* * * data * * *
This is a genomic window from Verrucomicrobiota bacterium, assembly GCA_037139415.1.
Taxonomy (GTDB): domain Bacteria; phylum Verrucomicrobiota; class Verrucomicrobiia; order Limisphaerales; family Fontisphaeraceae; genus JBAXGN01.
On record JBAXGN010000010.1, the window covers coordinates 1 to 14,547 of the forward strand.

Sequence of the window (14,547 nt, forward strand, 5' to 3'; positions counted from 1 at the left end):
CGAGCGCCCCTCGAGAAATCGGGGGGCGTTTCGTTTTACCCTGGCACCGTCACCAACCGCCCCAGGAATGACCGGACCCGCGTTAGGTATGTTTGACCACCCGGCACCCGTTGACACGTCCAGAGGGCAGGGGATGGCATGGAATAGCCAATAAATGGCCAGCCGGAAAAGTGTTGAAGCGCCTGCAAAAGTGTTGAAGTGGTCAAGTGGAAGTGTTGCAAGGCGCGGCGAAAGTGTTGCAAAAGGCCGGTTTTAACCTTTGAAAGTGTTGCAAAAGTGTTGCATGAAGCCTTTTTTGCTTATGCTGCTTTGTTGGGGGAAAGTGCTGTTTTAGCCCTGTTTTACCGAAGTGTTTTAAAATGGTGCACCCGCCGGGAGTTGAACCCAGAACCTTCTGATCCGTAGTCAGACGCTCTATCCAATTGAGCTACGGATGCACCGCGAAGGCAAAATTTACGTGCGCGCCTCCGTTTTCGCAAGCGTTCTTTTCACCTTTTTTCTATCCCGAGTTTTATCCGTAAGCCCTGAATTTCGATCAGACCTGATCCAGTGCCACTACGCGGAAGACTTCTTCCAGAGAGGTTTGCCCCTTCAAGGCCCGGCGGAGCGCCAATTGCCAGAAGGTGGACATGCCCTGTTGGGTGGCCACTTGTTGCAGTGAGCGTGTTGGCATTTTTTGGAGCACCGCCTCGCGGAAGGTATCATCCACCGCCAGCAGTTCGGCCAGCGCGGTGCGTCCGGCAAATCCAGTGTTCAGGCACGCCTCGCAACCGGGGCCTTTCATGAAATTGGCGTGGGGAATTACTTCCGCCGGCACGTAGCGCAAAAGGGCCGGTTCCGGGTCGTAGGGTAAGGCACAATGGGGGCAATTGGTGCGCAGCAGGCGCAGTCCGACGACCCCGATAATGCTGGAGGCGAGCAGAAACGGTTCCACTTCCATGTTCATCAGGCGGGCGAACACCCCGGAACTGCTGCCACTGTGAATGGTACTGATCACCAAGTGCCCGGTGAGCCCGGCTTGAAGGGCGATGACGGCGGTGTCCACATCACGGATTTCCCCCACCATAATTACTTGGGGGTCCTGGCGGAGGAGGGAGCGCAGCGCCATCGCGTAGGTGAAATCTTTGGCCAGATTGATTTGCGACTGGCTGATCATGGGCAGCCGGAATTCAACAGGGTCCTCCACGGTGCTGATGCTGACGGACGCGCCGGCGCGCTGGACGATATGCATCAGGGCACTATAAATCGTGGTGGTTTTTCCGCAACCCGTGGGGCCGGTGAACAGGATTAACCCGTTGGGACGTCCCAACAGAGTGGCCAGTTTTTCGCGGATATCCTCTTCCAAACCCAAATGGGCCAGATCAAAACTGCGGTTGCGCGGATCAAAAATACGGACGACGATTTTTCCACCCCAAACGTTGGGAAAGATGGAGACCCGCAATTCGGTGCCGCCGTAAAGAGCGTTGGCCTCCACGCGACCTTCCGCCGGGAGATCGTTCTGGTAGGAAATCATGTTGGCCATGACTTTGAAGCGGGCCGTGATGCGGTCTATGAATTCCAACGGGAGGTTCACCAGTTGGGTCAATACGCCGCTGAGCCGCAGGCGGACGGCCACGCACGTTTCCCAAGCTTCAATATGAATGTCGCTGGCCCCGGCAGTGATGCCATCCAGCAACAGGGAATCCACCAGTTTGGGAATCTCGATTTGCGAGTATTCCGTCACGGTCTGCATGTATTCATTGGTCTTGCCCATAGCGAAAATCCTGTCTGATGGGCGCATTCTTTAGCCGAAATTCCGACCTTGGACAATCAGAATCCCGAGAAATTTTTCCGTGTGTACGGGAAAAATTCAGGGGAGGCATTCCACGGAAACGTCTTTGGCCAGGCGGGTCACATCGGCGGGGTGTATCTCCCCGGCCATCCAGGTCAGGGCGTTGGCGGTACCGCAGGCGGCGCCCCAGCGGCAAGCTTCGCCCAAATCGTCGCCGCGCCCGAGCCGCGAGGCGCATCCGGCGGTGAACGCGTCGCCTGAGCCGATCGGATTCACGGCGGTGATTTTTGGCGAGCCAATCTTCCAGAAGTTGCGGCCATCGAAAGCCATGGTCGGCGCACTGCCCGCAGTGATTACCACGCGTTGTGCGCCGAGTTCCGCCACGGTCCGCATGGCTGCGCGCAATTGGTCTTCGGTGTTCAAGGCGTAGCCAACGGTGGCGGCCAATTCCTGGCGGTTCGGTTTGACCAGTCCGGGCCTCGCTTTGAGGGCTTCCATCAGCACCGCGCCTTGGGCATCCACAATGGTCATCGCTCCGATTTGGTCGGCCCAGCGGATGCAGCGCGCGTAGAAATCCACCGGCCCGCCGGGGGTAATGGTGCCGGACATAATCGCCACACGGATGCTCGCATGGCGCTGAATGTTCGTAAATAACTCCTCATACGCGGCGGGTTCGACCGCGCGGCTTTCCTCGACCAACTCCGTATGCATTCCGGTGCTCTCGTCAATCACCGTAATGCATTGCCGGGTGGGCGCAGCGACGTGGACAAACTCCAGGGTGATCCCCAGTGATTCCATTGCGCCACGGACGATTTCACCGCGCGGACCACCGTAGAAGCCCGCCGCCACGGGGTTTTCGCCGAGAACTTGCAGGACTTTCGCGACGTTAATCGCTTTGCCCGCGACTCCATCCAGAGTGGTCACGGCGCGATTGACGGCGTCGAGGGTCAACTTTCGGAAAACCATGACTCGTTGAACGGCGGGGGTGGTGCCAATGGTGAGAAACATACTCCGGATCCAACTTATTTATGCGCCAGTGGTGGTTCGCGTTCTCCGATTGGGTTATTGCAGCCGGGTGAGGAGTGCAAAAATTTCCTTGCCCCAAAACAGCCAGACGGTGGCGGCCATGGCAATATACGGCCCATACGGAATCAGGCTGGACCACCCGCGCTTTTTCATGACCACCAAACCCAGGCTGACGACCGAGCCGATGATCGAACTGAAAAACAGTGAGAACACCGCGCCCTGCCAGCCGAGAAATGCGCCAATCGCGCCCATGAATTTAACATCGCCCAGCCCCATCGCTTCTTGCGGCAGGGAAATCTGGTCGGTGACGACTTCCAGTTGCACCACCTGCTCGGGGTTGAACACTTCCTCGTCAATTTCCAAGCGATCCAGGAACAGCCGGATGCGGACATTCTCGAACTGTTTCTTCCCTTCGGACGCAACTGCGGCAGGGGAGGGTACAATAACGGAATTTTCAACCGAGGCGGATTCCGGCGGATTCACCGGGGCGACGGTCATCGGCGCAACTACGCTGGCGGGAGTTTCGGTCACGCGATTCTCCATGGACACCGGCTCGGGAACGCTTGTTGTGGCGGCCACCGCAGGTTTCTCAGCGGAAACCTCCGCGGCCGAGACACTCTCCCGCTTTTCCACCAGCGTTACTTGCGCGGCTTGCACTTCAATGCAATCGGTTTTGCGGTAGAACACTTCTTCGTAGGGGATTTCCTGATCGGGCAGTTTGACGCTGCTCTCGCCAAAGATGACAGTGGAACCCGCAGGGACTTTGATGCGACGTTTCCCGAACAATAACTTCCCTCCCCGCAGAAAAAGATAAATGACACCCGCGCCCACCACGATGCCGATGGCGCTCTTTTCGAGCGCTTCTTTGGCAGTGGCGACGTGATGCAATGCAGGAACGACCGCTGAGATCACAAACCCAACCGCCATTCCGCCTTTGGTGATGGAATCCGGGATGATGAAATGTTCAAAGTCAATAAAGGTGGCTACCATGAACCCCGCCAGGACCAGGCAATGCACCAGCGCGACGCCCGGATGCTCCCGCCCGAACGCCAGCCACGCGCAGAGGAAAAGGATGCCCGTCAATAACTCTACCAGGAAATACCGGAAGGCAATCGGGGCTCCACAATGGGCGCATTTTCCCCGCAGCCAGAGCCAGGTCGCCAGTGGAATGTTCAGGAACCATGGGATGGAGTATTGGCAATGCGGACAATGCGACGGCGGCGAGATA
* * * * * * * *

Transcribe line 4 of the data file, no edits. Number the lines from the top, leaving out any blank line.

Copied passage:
Sequence of the window (14,547 nt, forward strand, 5' to 3'; positions counted from 1 at the left end):